Growing up in the North, my family didn't have much money (not enough for me to play hockey, anyways), so at first I was put in cheap sports like soccer and track and field (luckily, I was fortunate enough to score some sweet 2nd-hand ski gear at the annual YK Ski Club Snow Show, and so was eventually put in skiing at age 7).
Soccer was my main sport for quite some time, and I like to think of myself as having been one of the more decent players playing on gym floors around the 'Knife (outdoor in YK is predominantly bunk, with very few fields used by too many people resulting in a lot of dirt and hummocks - and so indoor soccer rules the North). The indoor soccer years of my generation were dominated by a set of brawny Inuit twins by the names of Sam and Joe Ashoona. These guys were untouchable; they could run faster and shoot harder than anyone, and could win any battle. Their dad, Bob Kussy, was an exuberant coach and everything-soccer maniac. Amazingly, a few of the teams that I played on were crafty enough to employ tactics to shut down Sam and Joe to pull out big wins in Aurora Minor Soccer League and in Super Soccer tournaments.
Crafty U-11 boys Lime Green, getting the job done. Anyone from Yellowknife would find this picture pure gold (sorry Aaron for ripping it off your FB), as it contains 3 Aitkens, and many other noteworthy YKers, including Yellowknife's Snowboarder extraordinaire, and my good buddy, Andrew Matthews (bottom row, laying down). I am center on the top row. And yes, I was a shrimp.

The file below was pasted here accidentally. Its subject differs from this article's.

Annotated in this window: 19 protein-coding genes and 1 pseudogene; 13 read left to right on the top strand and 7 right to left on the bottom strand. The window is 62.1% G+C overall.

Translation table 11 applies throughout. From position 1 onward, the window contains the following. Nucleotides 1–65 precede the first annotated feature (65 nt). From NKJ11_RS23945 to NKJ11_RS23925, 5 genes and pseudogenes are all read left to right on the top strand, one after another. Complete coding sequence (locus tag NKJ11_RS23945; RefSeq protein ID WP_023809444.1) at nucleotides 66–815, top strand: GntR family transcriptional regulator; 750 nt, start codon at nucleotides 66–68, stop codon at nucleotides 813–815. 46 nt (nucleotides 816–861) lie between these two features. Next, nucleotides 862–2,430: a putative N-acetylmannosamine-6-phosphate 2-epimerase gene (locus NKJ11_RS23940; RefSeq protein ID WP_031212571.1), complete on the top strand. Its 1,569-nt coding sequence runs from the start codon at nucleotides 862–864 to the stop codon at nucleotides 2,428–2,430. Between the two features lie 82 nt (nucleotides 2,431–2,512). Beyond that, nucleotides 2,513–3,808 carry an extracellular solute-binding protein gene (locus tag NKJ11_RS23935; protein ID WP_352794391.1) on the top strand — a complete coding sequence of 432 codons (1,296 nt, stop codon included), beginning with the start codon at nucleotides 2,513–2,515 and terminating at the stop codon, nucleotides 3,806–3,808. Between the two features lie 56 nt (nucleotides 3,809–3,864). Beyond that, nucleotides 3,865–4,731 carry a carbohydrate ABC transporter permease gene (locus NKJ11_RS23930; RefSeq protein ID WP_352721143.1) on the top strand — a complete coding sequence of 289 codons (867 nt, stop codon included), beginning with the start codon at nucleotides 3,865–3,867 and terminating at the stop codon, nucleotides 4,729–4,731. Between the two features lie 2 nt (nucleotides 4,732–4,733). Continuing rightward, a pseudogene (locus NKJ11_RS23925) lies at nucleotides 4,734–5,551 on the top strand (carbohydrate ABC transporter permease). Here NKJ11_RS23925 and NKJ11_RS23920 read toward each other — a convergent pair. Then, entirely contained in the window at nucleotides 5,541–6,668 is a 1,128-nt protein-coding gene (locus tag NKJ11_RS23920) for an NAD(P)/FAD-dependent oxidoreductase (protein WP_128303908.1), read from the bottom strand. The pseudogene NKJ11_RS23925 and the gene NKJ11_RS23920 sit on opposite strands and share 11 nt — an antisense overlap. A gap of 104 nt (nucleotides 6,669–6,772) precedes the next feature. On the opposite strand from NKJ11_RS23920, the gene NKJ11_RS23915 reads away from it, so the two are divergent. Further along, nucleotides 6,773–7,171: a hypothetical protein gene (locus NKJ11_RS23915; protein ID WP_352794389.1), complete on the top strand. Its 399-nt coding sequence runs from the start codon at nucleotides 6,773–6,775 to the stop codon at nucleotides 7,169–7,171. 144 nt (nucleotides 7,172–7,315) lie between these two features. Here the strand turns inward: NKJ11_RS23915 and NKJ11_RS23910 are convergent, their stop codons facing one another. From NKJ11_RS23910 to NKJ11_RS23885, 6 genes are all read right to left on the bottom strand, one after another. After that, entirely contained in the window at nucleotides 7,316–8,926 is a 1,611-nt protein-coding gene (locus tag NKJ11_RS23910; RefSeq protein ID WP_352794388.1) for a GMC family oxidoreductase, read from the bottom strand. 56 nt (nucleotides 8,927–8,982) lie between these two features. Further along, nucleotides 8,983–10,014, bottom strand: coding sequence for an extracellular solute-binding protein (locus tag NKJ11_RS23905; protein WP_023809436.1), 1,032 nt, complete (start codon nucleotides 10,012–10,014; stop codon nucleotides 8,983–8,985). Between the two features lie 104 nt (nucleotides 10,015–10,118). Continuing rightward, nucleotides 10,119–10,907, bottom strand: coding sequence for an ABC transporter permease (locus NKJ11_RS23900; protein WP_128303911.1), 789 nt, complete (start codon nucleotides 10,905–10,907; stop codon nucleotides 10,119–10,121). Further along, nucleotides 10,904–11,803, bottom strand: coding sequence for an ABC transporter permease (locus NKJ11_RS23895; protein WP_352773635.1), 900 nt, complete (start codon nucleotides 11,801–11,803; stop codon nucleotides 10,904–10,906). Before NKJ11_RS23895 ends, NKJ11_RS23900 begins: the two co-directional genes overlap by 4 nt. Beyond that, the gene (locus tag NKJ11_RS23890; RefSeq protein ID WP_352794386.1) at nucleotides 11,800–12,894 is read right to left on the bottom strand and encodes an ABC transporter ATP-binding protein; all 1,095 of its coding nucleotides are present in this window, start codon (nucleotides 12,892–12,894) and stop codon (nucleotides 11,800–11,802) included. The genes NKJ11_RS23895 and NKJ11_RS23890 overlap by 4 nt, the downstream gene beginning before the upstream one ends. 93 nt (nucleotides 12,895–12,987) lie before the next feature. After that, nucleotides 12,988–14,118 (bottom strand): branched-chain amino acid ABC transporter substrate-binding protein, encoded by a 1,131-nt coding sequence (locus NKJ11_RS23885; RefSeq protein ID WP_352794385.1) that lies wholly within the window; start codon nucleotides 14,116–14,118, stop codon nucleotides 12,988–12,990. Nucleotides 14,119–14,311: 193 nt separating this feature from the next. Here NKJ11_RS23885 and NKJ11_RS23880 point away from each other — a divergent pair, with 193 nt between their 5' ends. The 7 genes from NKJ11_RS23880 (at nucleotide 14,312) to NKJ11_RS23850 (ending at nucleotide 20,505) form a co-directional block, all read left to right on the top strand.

Today, the Ashoona's run an art studio (check it out here or check out their Facebook page here). I am proud to announce that they are on board as one of my major sponsors, providing me with traditional artwork to use as gifts for my big sponsors! Me and the Ashoona's all go way back, and fought it out countless times on the soccer court. They taught me humility on the soccer floor and inspired me to play harder and to work hard at becoming a better soccer player and athlete. Although my competitive soccer days are long gone, the skills and lessons I learned are invaluable for my ski career. The Ashoona's support of my Olympic aspirations is a fine example of the great community that is backing me in the pursuit of my goals.
Team Ashoona. Joe (far right), has become one of the best Inuit carvers in the world.
"Dancing Bear" - by Joe Ashoona